The fascinating statues, monuments and memorials found throughout the Raleigh area are artistic gems that also reflect incredibly-rich history. These landmarks are great ways to learn about the culture, the struggles, the events, achievements and the passionate people that have played significant roles in shaping modern-day Raleigh, N.C. Tap into your sense of discovery and make these enriching reminders of the past a part of your visit.
 

George Washington monuments

North Carolina State Capitol
Visitors to the North Carolina State Capitol rotunda are treated to a larger-than-life marble statue of the nation’s first president dressed in a Roman’s general uniform with body armor and a short cape. This Capitol centerpiece is a copy of Antonio Canova’s original statue of Washington, which was first put on display in the State House in downtown Raleigh on Dec. 24, 1821, with great fanfare. The original piece, along with the first State House, was destroyed in a fire in 1831. If it had survived, experts say that the statue would have been one of America’s most valuable artworks.

In 1925, the General Assembly appointed a commission to secure a new replica of Canova’s original statue. In 1970, the 16-foot-tall marble replica—created by Venetian sculptor Romano Vio—finally made its debut.

An earlier replacement of Canova’s work was commissioned in 1857. This life-size bronze statue, created by William James Hubbard and Jean-Antoine Houdon, now sits on the South-facing side of the Capitol grounds. The statue depicts Washington in American military dress—a stark contrast to Canova’s piece.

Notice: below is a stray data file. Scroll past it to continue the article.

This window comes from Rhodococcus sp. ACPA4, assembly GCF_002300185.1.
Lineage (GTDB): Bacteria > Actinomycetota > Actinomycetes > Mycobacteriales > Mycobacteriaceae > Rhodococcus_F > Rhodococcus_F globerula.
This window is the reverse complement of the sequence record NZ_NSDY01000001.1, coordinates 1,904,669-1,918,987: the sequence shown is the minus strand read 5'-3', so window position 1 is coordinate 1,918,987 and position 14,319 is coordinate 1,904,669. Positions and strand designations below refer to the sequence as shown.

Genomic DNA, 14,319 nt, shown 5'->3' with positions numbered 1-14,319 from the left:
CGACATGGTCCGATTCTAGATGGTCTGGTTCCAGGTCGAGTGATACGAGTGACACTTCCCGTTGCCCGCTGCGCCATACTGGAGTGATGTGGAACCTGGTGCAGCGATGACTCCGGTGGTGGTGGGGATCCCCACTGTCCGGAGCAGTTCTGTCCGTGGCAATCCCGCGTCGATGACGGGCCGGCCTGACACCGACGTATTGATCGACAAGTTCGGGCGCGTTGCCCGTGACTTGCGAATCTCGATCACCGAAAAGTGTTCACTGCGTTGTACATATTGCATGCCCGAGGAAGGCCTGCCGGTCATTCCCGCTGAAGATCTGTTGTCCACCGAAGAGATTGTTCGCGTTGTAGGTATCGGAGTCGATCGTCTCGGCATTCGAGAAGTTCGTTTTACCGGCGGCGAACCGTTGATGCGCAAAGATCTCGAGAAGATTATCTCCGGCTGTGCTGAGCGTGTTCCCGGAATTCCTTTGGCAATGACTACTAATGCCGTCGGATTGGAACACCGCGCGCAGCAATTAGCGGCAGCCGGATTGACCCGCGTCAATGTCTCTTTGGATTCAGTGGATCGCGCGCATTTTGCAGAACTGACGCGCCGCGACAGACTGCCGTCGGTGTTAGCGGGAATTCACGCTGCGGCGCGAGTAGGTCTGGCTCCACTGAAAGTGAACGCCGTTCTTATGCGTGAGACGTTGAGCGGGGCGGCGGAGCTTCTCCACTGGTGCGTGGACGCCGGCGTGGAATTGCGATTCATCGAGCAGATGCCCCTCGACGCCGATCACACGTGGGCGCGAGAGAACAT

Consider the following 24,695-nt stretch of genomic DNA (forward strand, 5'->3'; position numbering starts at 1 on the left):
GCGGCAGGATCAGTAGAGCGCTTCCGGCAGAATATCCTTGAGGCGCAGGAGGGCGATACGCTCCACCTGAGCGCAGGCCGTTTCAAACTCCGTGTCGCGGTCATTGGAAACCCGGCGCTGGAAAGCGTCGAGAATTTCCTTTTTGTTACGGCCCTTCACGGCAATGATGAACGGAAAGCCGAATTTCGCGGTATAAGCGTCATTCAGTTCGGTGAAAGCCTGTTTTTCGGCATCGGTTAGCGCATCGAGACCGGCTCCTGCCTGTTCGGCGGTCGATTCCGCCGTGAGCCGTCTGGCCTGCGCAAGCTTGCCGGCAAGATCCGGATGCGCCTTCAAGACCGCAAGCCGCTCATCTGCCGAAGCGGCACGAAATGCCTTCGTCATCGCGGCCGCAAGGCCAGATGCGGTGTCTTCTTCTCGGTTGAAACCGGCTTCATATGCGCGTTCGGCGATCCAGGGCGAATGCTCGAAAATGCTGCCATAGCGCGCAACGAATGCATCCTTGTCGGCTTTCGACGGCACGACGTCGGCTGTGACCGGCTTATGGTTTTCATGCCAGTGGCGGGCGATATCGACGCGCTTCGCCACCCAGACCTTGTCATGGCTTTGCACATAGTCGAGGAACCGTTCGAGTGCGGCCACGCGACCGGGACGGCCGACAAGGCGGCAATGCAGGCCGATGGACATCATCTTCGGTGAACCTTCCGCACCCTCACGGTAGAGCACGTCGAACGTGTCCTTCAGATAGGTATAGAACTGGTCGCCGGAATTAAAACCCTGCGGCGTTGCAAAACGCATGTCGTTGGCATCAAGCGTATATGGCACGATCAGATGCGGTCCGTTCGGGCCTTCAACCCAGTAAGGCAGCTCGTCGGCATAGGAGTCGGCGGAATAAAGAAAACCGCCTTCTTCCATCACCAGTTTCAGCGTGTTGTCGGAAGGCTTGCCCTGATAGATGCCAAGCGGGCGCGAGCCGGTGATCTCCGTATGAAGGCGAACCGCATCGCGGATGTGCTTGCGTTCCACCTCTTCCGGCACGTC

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Presidents North Carolina gave the nation

North Carolina State Capitol
Washington isn’t the only president you’ll find commemorated on Capitol grounds. Andrew Jackson, Andrew Johnson and James K. Polk—the presidents “North Carolina gave the nation”—are depicted in bronze and granite on the east side of Union Square. Created by American sculptor Charles Keck, the monument features a shield bearing stars and stripes flanked by Polk, holding a map, and Andrew Johnson holding the Constitution. Behind them, Jackson sits proudly on his horse. President Truman gave an address at the dedication ceremony of “Three Presidents” in 1948 and it was unveiled by descendants of each president.

Local tip: Surrounding the Capitol are a myriad of other notable pieces. The North Carolina Vietnam Veterans Memorial was dedicated in 1987 on the northeast side of the building, honoring the more than 206,000 men and women of the state who served in the Vietnam War. Just outside the northern side of the building is the unmissable, 40-foot-tall North Carolina Veterans Monument, which Lady Liberty stands atop. Dedicated in 1990, the monument honors veterans from World War I, World War II and the Korean War.

 
 
 
 
 
 
 
 
 
 
 
 
 
 
 

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Garner Veterans Memorial

Garner
Established in 2006 and formally dedicated in 2013, the Garner Veterans Memorial was designed to honor all veterans, especially those who died during conflict and war. The monument features rows of tall, engraved concrete slabs flanking the Walkway of Honor—a brick path engraved with the names of servicemen and servicewomen. Smaller north-facing slabs bear the names of Garner-area residents. While there, visitors can also read a historical narrative about the wars and conflicts in which the U.S. has been involved. The design and build was done by local architect Mon Peng Yueh and artist Thomas Sayre.